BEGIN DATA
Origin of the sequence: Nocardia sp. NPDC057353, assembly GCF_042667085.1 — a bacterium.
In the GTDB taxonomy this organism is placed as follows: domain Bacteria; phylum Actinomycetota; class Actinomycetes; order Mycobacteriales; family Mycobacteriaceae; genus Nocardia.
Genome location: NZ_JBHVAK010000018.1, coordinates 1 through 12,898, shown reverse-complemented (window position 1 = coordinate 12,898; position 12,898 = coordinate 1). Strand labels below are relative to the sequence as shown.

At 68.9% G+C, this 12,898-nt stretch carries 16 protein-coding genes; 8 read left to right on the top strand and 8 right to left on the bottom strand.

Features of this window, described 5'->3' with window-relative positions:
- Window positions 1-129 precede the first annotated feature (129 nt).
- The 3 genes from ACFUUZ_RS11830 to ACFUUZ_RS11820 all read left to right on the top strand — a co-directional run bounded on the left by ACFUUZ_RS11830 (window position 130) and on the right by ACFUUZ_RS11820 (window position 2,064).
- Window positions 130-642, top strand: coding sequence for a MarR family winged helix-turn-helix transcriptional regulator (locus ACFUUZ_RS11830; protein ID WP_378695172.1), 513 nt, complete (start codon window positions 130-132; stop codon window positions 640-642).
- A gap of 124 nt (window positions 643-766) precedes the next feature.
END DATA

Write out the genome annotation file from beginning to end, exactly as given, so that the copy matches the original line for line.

Origin of the sequence: Nocardia sp. NPDC057353, assembly GCF_042667085.1 — a bacterium.
In the GTDB taxonomy this organism is placed as follows: domain Bacteria; phylum Actinomycetota; class Actinomycetes; order Mycobacteriales; family Mycobacteriaceae; genus Nocardia.
Genome location: NZ_JBHVAK010000018.1, coordinates 1 through 12,898, shown reverse-complemented (window position 1 = coordinate 12,898; position 12,898 = coordinate 1). Strand labels below are relative to the sequence as shown.

At 68.9% G+C, this 12,898-nt stretch carries 16 protein-coding genes; 8 read left to right on the top strand and 8 right to left on the bottom strand.

Features of this window, described 5'->3' with window-relative positions:
- Window positions 1-129 precede the first annotated feature (129 nt).
- The 3 genes from ACFUUZ_RS11830 to ACFUUZ_RS11820 all read left to right on the top strand — a co-directional run bounded on the left by ACFUUZ_RS11830 (window position 130) and on the right by ACFUUZ_RS11820 (window position 2,064).
- Window positions 130-642, top strand: coding sequence for a MarR family winged helix-turn-helix transcriptional regulator (locus ACFUUZ_RS11830; protein ID WP_378695172.1), 513 nt, complete (start codon window positions 130-132; stop codon window positions 640-642).
- A gap of 124 nt (window positions 643-766) precedes the next feature.